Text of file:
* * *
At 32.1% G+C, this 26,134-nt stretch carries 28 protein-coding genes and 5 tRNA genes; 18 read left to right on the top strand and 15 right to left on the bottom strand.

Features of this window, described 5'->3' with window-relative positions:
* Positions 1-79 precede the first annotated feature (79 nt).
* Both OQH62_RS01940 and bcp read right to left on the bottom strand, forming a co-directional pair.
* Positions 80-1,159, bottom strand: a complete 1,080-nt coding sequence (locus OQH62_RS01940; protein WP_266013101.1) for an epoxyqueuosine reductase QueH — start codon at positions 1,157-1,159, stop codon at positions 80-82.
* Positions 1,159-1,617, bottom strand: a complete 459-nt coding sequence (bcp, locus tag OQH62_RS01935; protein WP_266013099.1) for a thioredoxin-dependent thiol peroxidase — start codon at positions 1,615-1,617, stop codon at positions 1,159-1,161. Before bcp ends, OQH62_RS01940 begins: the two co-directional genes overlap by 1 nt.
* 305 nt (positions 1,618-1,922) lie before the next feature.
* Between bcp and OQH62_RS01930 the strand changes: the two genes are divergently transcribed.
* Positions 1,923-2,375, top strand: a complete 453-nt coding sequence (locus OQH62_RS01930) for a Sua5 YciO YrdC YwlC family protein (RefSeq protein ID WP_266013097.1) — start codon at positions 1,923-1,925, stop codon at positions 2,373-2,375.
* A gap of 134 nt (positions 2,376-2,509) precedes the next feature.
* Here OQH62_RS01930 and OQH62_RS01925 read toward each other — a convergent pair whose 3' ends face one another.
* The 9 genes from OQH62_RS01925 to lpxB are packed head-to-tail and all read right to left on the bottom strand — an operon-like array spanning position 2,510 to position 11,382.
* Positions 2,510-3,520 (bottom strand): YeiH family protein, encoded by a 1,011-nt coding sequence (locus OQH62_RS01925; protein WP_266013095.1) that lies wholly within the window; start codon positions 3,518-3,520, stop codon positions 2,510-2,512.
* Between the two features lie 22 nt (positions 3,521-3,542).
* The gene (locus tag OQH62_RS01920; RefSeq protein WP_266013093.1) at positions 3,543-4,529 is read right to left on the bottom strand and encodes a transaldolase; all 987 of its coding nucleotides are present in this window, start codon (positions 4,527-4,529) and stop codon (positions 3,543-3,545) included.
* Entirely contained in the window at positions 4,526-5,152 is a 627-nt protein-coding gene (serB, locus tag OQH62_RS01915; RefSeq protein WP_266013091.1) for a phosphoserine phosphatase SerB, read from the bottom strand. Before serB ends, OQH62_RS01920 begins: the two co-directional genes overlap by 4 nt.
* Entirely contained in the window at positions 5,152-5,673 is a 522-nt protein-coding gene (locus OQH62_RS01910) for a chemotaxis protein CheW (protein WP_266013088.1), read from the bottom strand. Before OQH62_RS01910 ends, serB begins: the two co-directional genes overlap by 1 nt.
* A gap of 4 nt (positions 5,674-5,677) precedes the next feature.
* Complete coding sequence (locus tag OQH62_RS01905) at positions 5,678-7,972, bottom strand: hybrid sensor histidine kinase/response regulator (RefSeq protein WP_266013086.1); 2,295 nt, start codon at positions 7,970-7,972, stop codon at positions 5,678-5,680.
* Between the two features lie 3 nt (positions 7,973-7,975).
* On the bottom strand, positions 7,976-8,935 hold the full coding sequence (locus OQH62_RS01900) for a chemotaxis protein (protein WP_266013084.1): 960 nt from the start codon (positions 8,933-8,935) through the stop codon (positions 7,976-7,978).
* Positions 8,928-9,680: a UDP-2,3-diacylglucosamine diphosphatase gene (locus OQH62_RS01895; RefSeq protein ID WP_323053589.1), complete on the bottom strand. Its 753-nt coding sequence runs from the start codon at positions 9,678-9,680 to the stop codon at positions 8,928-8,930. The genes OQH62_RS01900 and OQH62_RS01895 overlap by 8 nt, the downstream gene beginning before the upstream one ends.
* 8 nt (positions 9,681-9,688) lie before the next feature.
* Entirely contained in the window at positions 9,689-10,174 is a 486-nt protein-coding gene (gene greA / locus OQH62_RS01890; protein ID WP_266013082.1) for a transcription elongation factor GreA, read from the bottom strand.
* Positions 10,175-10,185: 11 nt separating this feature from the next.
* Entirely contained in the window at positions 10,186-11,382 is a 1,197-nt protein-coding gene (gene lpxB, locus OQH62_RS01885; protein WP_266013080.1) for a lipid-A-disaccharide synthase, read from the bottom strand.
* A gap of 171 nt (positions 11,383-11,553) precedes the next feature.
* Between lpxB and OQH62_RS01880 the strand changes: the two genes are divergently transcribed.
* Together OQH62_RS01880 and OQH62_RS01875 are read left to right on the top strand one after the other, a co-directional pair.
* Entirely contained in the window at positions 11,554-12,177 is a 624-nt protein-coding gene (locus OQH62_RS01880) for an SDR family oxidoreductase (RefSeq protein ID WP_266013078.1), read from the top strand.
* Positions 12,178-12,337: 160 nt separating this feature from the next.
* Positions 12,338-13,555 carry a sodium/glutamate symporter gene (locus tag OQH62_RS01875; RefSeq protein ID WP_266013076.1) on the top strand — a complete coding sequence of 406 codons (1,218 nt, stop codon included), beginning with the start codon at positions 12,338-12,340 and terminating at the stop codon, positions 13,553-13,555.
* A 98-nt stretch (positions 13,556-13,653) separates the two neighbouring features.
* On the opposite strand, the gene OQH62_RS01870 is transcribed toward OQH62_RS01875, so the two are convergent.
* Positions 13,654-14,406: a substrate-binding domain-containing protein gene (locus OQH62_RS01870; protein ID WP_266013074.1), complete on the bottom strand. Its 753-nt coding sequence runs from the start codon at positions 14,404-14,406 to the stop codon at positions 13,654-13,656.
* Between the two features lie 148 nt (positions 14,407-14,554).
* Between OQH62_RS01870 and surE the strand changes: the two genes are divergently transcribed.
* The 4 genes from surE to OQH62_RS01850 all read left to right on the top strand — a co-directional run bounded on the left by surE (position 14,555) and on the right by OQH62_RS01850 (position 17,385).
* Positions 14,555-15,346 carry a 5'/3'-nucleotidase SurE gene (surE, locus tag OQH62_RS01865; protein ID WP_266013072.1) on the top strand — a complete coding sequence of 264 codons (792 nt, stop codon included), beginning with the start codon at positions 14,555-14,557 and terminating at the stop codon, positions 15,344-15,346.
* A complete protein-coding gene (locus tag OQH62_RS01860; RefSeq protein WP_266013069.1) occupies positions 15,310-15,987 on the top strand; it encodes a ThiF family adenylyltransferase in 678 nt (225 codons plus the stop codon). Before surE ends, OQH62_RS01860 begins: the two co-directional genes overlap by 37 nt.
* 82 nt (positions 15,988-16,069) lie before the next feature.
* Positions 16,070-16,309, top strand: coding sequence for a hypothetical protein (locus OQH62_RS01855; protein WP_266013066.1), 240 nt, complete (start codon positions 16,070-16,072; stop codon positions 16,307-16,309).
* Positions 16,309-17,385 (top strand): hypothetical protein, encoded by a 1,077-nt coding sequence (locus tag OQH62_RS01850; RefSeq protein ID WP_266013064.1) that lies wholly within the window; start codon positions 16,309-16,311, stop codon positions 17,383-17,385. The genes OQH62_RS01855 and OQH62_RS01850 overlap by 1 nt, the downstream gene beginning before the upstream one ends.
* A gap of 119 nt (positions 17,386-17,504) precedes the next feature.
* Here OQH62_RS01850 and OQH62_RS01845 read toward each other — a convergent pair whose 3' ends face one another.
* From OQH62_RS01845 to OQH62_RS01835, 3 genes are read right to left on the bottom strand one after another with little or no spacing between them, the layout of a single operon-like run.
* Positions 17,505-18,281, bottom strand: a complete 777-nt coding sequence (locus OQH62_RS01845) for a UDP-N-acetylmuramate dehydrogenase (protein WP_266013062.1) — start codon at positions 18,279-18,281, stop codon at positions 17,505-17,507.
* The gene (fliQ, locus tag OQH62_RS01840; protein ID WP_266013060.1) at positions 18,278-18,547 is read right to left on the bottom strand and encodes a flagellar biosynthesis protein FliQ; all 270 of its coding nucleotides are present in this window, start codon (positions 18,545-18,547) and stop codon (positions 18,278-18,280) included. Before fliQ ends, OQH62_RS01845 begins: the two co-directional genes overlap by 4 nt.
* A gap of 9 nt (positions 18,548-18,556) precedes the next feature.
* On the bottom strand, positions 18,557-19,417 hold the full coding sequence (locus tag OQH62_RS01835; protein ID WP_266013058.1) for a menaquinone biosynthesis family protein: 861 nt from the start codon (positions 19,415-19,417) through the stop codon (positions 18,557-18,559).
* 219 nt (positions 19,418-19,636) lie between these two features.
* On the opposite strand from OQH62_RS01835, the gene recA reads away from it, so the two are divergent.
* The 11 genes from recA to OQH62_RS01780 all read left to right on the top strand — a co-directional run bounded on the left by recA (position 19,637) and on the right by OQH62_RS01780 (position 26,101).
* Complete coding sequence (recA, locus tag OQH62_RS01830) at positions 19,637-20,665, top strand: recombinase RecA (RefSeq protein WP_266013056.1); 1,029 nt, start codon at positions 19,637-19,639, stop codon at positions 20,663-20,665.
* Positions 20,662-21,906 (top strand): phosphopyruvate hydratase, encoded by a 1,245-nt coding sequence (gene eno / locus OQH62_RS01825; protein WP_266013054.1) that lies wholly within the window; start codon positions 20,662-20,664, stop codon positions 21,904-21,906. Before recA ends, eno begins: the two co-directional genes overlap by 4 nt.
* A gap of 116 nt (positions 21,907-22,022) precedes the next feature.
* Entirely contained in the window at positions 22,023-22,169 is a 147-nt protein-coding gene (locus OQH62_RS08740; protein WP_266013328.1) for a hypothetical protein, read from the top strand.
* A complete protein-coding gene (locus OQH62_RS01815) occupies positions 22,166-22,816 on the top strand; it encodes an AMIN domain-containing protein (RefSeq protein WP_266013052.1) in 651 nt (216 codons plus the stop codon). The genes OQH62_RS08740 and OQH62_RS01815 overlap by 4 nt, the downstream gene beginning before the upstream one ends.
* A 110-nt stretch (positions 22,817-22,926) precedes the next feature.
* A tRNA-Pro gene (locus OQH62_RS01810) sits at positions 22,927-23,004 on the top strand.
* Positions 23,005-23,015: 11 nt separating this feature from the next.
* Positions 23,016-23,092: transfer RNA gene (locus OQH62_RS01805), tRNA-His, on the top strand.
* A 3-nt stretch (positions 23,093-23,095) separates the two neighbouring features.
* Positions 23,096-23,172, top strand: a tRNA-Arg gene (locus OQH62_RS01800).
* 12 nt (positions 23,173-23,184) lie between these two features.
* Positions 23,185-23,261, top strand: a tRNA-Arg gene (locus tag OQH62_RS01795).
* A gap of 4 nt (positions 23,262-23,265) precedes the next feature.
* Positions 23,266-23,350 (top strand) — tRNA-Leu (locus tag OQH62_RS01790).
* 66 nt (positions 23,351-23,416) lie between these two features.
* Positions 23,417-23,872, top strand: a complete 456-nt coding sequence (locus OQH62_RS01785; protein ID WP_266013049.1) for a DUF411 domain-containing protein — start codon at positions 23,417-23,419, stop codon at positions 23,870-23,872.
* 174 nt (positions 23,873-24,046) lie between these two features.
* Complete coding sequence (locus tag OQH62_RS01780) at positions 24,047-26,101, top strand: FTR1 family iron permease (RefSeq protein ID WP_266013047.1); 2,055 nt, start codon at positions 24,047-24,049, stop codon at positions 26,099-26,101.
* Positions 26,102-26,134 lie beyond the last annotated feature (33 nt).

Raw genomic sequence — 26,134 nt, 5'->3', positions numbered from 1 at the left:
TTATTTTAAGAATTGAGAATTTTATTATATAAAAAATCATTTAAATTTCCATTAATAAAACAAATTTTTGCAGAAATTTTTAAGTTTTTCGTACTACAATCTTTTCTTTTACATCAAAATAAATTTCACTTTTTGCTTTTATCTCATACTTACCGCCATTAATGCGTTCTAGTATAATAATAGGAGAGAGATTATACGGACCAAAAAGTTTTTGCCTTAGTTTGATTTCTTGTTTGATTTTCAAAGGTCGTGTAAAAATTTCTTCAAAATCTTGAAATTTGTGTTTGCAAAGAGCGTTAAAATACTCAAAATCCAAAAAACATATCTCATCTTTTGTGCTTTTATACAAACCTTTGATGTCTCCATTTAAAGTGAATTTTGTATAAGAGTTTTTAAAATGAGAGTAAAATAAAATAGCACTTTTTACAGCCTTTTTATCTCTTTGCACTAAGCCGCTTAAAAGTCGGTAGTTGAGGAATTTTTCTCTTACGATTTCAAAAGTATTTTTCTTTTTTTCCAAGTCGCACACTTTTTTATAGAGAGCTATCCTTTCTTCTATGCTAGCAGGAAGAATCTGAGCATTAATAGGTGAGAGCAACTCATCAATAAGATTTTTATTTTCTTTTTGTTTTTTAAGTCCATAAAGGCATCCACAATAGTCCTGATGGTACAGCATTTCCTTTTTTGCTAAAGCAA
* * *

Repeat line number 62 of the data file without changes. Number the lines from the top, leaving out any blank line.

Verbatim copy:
* Positions 23,016-23,092: transfer RNA gene (locus OQH62_RS01805), tRNA-His, on the top strand.